Can Red or Blue Light Make a Difference? LED Light Therapy Explained

Posted January 26, 2022
Led Light Therapy Explained

LED lights have been around since the 1960s but have recently created a surge in interest and treatments performed with LED Light Therapy. Scientists have been studying the effects of sun rays and the skin for many years, leading them to study light therapy, especially LED Lights. The general findings of LED light therapy have included the different wavelengths of a visible light spectrum from different colors penetrating the skin at various depths. LED lights have been sited to have different cellular effects on the skin tissue and body, depending on which color and wavelengths.

Red and Blue LED lights are the two most popular colors used in low-light therapy. Red light therapy is known to treat skin issues like wrinkles, inflammation, scars, and wounds. While blue light therapy is known to treat the causes of skin acne. And in some cases, the two colors can be used in conjunction with one another for particular skin needs.

In this article, we take a closer look at blue and red LED light therapy—how each color light therapy works and the benefits (and drawbacks) that come with them.  

Let’s start with the basics. What is LED Light Therapy?

What is LED Light Therapy for the Skin?

LED (Light Emitting Diode) Light Therapy, also referred to as low-level light therapy (LLLT) or phototherapy, is a non-invasive skincare treatment that uses specific wavelengths of light energy to the different layers of the skin tissue. Depending on the wavelength, the energy is absorbed into the tissues and cells of the skin to stimulate collagen production, cell regeneration, reduce inflammation, and eliminate bacteria in the skin.

LED light therapy is a skin treatment that doesn’t use ultraviolet light (invisible wavelengths linked to pre-mature aging and sun damage). Instead, the low-level light energy is safe to use on the skin, and the typical session lasts about 20-30 minutes long. This procedure requires no recovery or downtime, and patients can perform their normal activities for the remainder of the day. 

What is Red Light Therapy? 

Red Light Therapy (RLT) has wavelengths that penetrate the top layer of the skin (epidermis) and into the middle layer (dermis). The energy from the light stimulates fibroblast cell production. A vital cell that creates the collagen protein in the skin also helps with the natural healing process. The energy in the cells increases the oxygen flow into the skin tissue to help improve circulation while repairing any damages made to the tissue. 

And in an article by the Journal of American Academy of Dermatology cited research that found improvements in skin texture from increased collagen production and oxygenation from low-level red light therapy. 

Red light therapy can help and treat the following skin issues:

  • Anti-aging; wrinkles, lines, aging spots, skin laxity  
  • Repairs injuries, wounds, or sun damage
  • Recurring cold sores or herpes
  • Reduces inflammation in the skin

What is Blue Light Therapy? 

Blue Light Therapy (BLT) also aims to treat the dermis layer of the skin tissue and is better known to help with acne and sun-damaged skin. The wavelengths from the blue light target the mid-dermis layer to treat damaged cells caused by the sun and specifically aim for the oil glands (also known as the sebaceous glands) located beneath the hair follicles of the skin. The energy from the light reduces the activity in the oil glands resulting in fewer acne breakouts and killing the acne-causing bacteria beneath the skin.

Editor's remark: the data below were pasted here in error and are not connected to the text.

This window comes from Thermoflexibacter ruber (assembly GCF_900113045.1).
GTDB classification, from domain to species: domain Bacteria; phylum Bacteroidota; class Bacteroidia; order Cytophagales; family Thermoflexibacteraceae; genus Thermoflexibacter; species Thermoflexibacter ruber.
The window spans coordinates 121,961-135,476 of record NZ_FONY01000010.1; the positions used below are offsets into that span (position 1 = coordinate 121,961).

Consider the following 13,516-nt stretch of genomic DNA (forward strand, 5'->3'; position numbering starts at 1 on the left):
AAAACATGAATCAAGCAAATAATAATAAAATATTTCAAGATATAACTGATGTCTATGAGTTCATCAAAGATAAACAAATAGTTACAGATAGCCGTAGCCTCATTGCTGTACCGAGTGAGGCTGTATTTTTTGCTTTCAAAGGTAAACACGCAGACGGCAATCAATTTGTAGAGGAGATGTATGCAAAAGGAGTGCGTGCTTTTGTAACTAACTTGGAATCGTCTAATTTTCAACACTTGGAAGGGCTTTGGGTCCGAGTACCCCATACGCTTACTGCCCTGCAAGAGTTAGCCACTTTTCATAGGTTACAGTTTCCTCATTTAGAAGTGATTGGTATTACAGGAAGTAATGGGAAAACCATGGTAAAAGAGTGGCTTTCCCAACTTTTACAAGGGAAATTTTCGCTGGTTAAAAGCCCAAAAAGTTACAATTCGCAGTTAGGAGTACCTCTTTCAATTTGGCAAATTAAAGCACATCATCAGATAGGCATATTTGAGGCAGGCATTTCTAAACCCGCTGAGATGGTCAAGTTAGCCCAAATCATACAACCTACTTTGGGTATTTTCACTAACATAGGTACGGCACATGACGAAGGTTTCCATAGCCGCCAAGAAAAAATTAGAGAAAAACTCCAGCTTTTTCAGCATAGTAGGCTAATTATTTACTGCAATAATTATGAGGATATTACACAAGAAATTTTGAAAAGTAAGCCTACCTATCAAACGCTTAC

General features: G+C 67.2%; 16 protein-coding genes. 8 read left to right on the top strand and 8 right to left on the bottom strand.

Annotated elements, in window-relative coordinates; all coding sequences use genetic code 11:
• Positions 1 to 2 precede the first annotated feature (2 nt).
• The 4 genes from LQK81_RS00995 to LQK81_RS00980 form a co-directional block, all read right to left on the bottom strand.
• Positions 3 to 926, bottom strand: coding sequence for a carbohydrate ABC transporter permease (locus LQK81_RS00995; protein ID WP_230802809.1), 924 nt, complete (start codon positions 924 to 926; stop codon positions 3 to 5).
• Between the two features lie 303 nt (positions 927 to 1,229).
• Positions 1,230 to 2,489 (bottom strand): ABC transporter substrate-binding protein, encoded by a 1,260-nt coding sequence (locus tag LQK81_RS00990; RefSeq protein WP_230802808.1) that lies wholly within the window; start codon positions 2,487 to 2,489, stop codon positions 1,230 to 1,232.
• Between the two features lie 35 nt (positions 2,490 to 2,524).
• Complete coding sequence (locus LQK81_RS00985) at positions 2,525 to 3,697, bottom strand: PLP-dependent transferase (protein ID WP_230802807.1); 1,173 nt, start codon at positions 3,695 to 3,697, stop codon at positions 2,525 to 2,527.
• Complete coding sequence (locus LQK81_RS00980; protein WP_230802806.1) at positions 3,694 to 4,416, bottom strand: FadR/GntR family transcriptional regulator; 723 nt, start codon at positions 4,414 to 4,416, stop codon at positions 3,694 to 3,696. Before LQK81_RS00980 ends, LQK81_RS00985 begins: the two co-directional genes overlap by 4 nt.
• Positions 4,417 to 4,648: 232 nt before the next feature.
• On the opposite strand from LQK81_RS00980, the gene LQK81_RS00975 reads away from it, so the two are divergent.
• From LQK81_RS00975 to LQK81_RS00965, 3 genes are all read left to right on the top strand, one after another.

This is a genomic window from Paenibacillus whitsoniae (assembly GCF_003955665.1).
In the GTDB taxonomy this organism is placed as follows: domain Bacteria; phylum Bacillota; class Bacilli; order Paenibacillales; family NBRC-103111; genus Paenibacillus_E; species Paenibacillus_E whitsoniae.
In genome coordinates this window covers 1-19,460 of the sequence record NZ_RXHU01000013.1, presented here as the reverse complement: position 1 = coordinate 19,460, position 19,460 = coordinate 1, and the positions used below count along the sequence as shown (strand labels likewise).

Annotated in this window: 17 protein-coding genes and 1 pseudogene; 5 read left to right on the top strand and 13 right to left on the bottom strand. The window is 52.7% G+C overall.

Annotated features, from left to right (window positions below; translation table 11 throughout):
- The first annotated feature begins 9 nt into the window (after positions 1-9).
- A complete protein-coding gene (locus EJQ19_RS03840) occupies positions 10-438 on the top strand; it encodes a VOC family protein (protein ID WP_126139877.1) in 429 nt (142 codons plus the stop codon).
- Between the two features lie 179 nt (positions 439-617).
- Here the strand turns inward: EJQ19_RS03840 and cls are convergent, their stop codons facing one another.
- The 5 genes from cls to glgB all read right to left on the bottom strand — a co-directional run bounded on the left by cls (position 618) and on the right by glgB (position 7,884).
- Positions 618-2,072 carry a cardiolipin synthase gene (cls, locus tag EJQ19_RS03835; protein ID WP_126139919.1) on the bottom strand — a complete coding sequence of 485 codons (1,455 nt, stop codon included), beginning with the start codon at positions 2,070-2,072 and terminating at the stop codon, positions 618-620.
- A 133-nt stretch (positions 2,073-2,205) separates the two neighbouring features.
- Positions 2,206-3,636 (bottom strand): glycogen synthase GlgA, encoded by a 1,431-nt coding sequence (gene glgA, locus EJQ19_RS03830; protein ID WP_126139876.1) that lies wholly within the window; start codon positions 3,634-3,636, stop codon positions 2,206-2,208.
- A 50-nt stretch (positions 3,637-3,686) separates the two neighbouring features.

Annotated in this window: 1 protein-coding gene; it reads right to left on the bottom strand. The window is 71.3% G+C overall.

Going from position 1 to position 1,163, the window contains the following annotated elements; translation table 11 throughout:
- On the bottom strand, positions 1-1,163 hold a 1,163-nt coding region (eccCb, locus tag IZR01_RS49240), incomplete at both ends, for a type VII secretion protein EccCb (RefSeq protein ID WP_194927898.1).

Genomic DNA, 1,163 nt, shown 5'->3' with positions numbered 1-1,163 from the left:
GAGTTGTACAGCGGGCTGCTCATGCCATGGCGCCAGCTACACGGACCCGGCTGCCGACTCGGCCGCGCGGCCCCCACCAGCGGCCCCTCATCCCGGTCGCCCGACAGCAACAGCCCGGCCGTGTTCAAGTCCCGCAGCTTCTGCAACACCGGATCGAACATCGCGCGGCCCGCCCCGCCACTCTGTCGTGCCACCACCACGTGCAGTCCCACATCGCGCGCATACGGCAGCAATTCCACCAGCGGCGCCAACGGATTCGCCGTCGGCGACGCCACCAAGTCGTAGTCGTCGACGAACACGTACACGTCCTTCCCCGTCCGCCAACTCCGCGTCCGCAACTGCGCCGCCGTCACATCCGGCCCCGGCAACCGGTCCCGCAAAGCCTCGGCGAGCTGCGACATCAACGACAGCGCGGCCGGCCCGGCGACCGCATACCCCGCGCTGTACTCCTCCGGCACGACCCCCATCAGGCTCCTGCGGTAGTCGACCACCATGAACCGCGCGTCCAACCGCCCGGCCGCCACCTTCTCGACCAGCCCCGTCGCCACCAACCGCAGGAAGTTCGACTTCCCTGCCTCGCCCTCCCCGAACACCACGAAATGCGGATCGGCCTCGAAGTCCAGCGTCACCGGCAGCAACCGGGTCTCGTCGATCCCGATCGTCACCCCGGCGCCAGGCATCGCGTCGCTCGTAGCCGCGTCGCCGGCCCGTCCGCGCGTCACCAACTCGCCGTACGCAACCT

Blue light therapy can help and treat the following skin issues:

  • Active acne consisting of pimples, cysts, and nodules
  • Sun-damaged skin

How Many LED Light Therapy Treatments Will I Need? 

Ten sessions about a week apart are typically recommended but will also depend on the severity or condition of the skin. 

In some cases, a photosensitive drug called 5-aminolevulinic acid is applied to the skin with LED light treatments. The medicine makes the skin more sensitive to light, making the treatment more effective; this is also called photodynamic therapy.

Should I Go with a Professional Treatment or At-Home Device?

This low-light therapy treatment is designed not to cause wounds or burn the skin, like some laser treatments, making it possible to sell at-home devices to the public. However, at-home LED Light masks, wands, and other devices are not medical-grade products or offer the same light intensity as what you receive at a doctor’s office. The most effective and time-saving solution is to be treated by a medical professional.‌

What are the Benefits of LED Light Therapy? 

  • Safe to use on all skin tones and types.
  • Non-invasive and doesn’t require any downtime 
  • Improves skin texture
  • Can help clear skin acne
  • It helps heals wounds or injuries

What are the Drawbacks of LED Light Therapy?

  • It will take up to ten sessions to achieve desired results
  • Results are not permanent, will require maintenance, or if skin issues reoccur

Final Takeaway - LED Light Therapy

The main benefit of LED light treatment is the ease and convenience of this non-invasive treatment. Patients can lay down and relax for 20 minutes as the LED light therapy progresses. There is zero downtime or recovery, and in 2-3 sessions, you will notice the difference in your skin. 

The color lights may seem mild or benign, but the strength comes from the wavelengths. And how the light converts into energy that stimulates the body’s response at a cellular level, resulting in improved skin structure, texture, and overall appearance. 

To find a board-certified dermatologist experienced in performing LED light therapy, use our “Find a Doctor” navigation tool for a medical professional in your area. 

- VM


Please login to leave comments here >>
-- No Comment --